What happened with the vaccine in 1800 was the possibility to graphically define a typical disease. In 1805, the first dermatological atlas appeared (by Robert Willan and Jean-Louis ďAlibert), then in the 1830s, the first atlas of pathological anatomy. The visual culture of nineteenth-century medicine inherited the nosological enterprise of the first vaccinators.
Statistics and agnotology66
In France, the public controversy around vaccine immediately ceased in 1804 when the government endorsed the theory of a perfectly benign vaccine. The Minister of the Interior ordered that every article on the vaccine had to be approved by the Comité before publication.67 The philanthropic Comité de vaccine became a »Comité central« placed under the authority of the Ministry of the Interior. Its members, the most influential Parisian doctors (Thouret, director of the École de santé, Pinel, chief doctor of the Bicêtre hospital, Mongenot, chief doctor of the children’s hospice, etc.), were now paid by the administration. Committees were also established in each department to correspond with the central Comité. In 1804, a doctor said of the vaccine that it was »the result of the perfection of the science of government«.68
The important thing that administration did for vaccine was to reorganise the circulation of medical information. The circular of 1804 which established the vaccine service in France had a double purpose: to make clear to the people the advantages of the vaccine, and in return, to record the vaccination results in order to statistically corroborate the protective nature of the vaccine. According to Chaptal, »in reporting every year the decreasing number of people afflicted with smallpox, and the lower proportion of its victims in the mortality tables, we will achieve general acceptance«.69 Statistics are not only the sensorium of biopower, but its main form of communication to the people. On the one hand, the statistics divulged the risk of smallpox: the prefects had to publicise the names of smallpox victims, so as to subject to public indictment the parents who did not have their children vaccinated.70 On the other hand, in undertaking an exhaustive inventory of all the vaccines, the statistical project generated suitable results.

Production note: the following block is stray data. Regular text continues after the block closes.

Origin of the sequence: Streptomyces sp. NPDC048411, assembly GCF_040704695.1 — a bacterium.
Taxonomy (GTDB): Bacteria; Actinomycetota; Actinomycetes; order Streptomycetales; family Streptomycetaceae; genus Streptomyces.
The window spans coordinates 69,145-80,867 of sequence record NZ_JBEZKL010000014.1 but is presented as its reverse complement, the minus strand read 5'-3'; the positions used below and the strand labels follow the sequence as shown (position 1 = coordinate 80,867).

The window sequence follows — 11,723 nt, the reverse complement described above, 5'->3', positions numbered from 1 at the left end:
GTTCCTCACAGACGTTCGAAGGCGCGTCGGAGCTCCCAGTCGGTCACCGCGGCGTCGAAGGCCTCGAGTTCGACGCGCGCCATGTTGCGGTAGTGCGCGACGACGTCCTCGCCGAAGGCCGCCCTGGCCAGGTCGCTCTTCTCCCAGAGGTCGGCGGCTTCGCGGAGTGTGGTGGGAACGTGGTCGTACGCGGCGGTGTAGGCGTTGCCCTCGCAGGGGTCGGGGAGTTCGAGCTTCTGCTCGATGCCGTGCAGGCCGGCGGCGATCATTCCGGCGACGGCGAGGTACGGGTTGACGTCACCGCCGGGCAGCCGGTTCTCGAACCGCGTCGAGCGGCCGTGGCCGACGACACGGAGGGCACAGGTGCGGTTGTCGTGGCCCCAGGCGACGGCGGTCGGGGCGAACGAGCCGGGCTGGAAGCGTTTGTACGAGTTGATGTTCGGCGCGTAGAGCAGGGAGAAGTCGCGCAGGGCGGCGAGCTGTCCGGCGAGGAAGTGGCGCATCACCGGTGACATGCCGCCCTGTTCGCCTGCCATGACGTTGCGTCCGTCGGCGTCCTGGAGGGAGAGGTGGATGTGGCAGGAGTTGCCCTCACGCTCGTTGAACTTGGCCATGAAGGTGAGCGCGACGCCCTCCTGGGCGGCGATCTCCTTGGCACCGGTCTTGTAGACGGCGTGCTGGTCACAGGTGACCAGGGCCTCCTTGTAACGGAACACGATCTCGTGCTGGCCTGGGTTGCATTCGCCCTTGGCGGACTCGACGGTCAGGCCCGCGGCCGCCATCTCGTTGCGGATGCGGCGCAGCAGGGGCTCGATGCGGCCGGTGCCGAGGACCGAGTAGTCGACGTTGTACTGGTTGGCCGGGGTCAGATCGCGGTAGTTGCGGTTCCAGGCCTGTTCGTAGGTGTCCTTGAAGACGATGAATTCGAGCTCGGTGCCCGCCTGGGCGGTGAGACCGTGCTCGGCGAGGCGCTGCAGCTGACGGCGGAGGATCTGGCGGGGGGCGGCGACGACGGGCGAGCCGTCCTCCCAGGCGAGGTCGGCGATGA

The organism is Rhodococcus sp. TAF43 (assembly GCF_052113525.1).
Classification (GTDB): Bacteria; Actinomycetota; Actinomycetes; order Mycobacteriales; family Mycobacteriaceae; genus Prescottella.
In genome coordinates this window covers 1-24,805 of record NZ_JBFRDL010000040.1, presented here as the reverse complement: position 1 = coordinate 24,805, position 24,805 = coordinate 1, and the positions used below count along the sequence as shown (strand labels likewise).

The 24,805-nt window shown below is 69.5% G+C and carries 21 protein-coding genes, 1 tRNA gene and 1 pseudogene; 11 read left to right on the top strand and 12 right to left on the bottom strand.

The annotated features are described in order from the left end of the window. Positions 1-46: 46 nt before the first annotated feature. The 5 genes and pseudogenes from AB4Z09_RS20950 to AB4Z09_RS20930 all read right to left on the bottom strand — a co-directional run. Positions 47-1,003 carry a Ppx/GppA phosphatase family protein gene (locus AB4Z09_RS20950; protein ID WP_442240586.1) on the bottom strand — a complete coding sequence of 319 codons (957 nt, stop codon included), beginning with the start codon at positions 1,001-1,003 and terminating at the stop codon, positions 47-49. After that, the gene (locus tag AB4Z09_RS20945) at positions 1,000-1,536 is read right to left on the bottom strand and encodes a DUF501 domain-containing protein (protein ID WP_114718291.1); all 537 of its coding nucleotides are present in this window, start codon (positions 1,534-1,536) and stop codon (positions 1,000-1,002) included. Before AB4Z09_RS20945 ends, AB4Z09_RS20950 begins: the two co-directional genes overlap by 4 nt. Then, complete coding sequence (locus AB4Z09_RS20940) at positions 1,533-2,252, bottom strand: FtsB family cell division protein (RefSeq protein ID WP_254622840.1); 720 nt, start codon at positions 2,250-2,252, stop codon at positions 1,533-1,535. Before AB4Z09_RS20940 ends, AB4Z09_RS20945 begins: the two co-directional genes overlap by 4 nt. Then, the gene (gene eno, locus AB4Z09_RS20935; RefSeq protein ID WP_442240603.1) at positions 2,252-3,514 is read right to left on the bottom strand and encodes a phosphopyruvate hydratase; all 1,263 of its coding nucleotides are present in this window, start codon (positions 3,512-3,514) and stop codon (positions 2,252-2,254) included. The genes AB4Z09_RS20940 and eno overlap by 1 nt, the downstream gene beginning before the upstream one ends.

Let us look into the concrete ways of producing vaccination statistics. The administration obliged the vaccinators to complete tables with six columns: the vaccine number, the date, name of the patient, age, residence and »observations«. Accustomed to writing up cases in notebooks, the vaccinators now had to record their observations in a narrow column. The options were to either leave it entirely empty – which they did for the most part – or to summarise the results of their actions in a few sentences. It is in these notes written in constricted characters that the dangers of the vaccine can be glimpsed. One vaccinator from the Hautes-Alpes notes, satisfied: »All the children vaccinated in 1806 only had a few small ulcers and dry patches […]«. The dermatological waxes of the Saint-Louis hospital indicate the severity of these post-vaccination illnesses, considered very banal in the nineteenth century.
In 1806, Coste, a surgeon at Montauban, vaccinated no more than twelve people, but reported two miliary eruptions which lasted twenty-one days. For Gasquet’s count of twenty people vaccinated, there was one scrofulous tumour and one miliary eruption.71 In the Orne, one vaccinator counted eight general eruptions among 276 people vaccinated.72 Dr Taulin, from Saint-Dizier, supplied a table comprising 157 vaccinated people, the »observations« column telling of eight complications of which two were fatal.73 In 1812 at Nantes, Dr Valteau vaccinated 32 newborns at the hospice for foundlings; 22 were deceased within a month following the vaccination74.